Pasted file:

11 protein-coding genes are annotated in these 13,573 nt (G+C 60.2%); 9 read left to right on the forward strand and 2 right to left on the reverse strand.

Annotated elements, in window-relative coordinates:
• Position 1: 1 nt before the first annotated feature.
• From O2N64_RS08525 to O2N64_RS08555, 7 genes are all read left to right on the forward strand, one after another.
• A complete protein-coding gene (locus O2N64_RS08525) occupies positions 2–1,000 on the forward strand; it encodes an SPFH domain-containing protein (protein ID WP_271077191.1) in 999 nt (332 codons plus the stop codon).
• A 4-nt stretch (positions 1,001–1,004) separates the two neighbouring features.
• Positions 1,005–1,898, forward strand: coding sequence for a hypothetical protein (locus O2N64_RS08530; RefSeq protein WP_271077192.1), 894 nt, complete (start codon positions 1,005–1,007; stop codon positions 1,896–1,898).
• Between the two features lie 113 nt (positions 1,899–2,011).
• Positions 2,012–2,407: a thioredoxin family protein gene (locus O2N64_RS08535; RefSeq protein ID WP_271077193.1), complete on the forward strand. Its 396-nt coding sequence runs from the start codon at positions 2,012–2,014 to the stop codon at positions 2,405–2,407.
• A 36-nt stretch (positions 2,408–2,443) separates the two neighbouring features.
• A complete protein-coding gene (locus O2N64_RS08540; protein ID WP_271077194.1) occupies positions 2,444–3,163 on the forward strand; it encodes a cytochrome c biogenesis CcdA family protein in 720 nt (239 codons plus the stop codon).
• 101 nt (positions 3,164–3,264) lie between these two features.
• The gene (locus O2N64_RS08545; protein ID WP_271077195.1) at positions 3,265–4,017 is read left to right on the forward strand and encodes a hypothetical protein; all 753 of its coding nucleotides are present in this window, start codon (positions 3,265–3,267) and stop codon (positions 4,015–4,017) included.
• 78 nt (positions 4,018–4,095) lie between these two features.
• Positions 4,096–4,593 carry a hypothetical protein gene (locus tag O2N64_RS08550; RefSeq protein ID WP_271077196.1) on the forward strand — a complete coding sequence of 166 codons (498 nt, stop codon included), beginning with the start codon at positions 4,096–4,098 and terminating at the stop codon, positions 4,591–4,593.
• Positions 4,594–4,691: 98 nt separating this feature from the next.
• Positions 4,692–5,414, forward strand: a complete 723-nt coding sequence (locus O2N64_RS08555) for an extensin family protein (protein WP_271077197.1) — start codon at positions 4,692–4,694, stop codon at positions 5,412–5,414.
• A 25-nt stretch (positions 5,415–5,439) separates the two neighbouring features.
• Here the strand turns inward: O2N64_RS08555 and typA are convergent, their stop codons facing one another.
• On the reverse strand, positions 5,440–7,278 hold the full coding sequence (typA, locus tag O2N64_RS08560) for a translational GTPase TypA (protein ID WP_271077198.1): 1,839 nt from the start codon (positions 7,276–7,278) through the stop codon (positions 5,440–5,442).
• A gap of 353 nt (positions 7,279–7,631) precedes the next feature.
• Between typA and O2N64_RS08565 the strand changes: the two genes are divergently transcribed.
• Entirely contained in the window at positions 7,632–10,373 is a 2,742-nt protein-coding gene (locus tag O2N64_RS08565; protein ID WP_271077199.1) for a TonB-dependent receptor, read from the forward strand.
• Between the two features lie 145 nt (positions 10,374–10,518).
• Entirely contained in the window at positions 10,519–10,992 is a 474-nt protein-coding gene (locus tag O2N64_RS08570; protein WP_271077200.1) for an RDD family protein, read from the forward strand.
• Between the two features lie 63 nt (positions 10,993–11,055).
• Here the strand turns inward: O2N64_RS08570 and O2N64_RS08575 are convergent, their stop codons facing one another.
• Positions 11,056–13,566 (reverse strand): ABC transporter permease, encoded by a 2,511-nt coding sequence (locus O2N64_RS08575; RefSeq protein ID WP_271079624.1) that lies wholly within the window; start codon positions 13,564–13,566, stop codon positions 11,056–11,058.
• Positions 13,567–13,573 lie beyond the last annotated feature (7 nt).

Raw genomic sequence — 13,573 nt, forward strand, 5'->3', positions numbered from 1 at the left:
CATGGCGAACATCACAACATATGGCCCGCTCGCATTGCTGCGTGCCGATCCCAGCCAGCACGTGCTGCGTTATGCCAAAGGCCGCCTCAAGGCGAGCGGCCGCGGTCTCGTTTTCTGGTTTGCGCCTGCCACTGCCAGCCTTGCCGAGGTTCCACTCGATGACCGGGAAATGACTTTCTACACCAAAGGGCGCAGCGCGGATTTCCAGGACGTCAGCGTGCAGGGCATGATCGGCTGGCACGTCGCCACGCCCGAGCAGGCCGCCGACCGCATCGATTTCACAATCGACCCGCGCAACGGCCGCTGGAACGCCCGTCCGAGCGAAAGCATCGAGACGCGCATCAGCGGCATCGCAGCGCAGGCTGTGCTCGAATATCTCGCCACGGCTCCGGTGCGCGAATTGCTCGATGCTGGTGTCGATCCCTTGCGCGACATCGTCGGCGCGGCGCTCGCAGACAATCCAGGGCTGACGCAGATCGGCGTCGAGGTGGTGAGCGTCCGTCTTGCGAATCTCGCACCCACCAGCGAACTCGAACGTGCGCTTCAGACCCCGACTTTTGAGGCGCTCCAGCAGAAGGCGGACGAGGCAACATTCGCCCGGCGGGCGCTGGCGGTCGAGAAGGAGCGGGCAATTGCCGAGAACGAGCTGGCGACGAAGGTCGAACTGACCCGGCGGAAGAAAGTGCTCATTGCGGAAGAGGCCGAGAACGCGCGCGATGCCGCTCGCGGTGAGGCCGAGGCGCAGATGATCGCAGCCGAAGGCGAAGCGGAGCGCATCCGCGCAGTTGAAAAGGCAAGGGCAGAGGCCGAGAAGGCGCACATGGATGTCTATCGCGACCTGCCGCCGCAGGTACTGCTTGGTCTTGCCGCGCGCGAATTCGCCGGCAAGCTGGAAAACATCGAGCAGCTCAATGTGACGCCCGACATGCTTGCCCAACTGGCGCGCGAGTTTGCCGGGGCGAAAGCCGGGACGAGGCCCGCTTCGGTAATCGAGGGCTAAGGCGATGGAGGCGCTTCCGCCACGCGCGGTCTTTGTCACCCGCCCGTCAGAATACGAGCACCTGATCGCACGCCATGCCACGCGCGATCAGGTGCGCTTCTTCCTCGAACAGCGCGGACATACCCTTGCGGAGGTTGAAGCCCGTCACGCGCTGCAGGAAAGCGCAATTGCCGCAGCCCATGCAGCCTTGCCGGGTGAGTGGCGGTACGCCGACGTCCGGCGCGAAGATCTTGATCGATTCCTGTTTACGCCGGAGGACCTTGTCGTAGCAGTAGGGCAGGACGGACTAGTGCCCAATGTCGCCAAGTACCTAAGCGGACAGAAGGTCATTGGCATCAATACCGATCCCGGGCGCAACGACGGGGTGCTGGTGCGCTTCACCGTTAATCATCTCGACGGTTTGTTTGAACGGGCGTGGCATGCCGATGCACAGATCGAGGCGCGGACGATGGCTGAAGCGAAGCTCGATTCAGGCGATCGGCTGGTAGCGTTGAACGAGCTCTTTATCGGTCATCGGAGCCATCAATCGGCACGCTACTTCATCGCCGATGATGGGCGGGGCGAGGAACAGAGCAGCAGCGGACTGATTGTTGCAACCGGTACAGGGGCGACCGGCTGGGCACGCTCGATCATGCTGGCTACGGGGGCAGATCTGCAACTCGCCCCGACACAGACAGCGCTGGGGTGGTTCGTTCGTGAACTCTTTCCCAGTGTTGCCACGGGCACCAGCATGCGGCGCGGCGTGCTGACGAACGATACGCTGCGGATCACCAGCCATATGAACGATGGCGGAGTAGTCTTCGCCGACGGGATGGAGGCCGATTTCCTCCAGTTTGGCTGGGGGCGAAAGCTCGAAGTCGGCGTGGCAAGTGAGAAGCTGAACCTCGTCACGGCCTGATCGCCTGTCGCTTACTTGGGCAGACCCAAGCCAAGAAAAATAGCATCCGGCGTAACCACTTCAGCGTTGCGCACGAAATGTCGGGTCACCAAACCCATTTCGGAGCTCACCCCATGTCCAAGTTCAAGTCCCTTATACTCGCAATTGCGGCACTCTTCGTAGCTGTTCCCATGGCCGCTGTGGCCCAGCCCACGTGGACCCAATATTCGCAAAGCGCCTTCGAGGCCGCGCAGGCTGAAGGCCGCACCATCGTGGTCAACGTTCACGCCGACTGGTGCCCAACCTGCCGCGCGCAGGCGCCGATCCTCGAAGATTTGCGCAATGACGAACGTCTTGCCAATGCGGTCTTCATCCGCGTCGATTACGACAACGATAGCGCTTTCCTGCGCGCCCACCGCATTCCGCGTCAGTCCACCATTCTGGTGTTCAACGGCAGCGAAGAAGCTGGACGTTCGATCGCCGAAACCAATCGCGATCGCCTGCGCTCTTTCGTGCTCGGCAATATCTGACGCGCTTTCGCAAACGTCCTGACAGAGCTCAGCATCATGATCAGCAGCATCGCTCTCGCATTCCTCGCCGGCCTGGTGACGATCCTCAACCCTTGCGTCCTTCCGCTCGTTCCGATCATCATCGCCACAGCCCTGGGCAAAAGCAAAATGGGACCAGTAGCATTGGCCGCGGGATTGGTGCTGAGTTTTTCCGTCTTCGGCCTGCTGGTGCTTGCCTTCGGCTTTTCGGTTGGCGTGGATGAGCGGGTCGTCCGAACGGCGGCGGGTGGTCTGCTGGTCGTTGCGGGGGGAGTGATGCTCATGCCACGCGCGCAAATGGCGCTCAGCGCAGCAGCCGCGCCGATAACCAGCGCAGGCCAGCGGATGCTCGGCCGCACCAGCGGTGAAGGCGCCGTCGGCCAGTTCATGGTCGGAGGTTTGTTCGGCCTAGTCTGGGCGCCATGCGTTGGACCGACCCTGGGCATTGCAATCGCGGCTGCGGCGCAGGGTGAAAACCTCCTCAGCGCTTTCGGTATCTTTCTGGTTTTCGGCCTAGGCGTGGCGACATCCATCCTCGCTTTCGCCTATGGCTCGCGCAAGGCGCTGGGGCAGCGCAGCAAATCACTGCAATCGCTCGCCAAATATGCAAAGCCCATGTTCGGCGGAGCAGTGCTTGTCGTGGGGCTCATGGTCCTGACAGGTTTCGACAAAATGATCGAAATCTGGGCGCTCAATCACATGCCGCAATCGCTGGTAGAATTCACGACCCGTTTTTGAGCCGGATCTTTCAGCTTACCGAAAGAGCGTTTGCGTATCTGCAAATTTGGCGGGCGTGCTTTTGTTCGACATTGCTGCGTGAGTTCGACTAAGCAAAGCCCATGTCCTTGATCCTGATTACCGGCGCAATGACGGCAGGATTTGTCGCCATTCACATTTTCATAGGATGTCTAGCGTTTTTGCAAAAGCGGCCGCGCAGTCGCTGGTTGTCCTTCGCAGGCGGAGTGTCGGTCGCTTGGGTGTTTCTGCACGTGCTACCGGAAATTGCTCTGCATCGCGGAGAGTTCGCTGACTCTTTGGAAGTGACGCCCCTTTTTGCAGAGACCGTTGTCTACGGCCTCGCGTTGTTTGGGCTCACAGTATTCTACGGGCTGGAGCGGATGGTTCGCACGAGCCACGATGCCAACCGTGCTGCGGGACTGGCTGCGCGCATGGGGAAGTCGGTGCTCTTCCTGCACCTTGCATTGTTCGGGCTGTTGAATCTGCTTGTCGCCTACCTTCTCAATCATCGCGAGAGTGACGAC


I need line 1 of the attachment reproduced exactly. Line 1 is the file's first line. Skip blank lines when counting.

11 protein-coding genes are annotated in these 13,573 nt (G+C 60.2%); 9 read left to right on the forward strand and 2 right to left on the reverse strand.